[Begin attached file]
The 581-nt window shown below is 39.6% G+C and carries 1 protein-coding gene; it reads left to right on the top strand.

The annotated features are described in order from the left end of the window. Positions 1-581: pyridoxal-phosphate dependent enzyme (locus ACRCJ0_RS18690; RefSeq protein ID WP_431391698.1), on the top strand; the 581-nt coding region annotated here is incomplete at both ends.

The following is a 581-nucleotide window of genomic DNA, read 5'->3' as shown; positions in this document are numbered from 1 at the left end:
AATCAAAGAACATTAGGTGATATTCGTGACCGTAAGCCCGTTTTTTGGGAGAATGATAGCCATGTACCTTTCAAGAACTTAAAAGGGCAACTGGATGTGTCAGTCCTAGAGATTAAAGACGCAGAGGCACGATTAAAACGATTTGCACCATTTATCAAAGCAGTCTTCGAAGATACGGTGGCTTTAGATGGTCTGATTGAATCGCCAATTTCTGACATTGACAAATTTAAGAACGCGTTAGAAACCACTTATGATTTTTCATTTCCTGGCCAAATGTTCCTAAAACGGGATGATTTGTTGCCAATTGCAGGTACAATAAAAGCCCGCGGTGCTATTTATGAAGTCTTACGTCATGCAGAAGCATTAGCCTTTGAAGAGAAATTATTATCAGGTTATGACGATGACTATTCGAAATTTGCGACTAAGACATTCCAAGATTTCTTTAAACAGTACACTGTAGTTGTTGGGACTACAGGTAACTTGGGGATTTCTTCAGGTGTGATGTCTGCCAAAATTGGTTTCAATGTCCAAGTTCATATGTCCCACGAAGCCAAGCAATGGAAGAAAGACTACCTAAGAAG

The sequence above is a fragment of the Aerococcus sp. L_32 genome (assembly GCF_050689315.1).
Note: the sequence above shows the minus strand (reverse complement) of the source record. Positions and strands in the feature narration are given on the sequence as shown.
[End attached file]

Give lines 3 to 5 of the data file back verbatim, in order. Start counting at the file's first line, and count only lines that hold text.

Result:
The following is a 581-nucleotide window of genomic DNA, read 5'->3' as shown; positions in this document are numbered from 1 at the left end:
AATCAAAGAACATTAGGTGATATTCGTGACCGTAAGCCCGTTTTTTGGGAGAATGATAGCCATGTACCTTTCAAGAACTTAAAAGGGCAACTGGATGTGTCAGTCCTAGAGATTAAAGACGCAGAGGCACGATTAAAACGATTTGCACCATTTATCAAAGCAGTCTTCGAAGATACGGTGGCTTTAGATGGTCTGATTGAATCGCCAATTTCTGACATTGACAAATTTAAGAACGCGTTAGAAACCACTTATGATTTTTCATTTCCTGGCCAAATGTTCCTAAAACGGGATGATTTGTTGCCAATTGCAGGTACAATAAAAGCCCGCGGTGCTATTTATGAAGTCTTACGTCATGCAGAAGCATTAGCCTTTGAAGAGAAATTATTATCAGGTTATGACGATGACTATTCGAAATTTGCGACTAAGACATTCCAAGATTTCTTTAAACAGTACACTGTAGTTGTTGGGACTACAGGTAACTTGGGGATTTCTTCAGGTGTGATGTCTGCCAAAATTGGTTTCAATGTCCAAGTTCATATGTCCCACGAAGCCAAGCAATGGAAGAAAGACTACCTAAGAAG

The sequence above is a fragment of the Aerococcus sp. L_32 genome (assembly GCF_050689315.1).